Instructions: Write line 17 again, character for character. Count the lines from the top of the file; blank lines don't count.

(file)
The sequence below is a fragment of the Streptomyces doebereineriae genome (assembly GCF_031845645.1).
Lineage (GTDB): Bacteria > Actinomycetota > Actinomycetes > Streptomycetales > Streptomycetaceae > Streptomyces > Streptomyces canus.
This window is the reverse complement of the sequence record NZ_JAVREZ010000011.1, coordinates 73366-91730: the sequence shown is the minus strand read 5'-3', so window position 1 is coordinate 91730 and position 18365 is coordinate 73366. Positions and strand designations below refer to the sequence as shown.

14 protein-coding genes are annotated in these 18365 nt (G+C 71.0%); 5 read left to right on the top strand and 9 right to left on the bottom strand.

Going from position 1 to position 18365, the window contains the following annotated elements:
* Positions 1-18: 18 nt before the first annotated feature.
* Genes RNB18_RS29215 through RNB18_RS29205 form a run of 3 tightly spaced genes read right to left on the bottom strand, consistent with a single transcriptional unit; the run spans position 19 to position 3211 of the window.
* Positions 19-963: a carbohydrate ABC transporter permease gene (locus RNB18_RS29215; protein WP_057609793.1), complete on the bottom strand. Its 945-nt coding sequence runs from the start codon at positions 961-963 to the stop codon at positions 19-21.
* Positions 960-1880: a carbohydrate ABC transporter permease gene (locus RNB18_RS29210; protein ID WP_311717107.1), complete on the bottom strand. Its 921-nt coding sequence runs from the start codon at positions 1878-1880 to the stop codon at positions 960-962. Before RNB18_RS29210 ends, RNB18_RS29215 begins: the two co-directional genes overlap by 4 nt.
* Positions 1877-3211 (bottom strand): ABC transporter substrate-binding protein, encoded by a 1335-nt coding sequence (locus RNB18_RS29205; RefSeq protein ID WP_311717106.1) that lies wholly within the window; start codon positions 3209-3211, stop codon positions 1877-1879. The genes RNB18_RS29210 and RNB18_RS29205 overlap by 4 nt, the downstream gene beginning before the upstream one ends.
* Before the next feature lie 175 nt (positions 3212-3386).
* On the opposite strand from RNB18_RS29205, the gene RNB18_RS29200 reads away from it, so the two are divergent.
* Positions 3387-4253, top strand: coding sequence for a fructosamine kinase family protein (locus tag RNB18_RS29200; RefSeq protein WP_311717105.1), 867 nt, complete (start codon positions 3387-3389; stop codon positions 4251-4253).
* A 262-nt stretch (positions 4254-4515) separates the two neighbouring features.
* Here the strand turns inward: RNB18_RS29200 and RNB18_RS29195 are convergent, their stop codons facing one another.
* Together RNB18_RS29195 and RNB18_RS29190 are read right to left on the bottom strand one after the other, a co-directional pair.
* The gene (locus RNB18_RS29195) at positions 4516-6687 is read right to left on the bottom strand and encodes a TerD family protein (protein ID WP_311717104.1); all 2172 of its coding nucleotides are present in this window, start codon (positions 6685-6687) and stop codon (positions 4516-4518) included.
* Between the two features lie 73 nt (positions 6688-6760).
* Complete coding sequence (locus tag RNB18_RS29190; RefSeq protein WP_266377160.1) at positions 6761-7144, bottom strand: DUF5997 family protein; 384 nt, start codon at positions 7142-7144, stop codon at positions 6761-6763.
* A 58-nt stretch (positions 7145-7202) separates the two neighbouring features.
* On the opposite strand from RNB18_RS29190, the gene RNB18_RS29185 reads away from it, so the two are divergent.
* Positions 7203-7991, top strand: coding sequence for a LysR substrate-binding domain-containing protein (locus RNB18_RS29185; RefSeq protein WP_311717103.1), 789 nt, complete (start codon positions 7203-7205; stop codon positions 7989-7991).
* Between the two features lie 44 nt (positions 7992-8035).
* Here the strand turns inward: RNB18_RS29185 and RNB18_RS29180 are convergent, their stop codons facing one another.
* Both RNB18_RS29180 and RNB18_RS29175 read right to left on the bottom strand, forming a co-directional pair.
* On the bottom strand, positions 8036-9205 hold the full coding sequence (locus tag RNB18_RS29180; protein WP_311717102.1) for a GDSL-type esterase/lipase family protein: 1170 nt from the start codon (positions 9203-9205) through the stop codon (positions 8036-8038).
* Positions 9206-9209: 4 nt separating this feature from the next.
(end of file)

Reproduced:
* The gene (locus RNB18_RS29195) at positions 4516-6687 is read right to left on the bottom strand and encodes a TerD family protein (protein ID WP_311717104.1); all 2172 of its coding nucleotides are present in this window, start codon (positions 6685-6687) and stop codon (positions 4516-4518) included.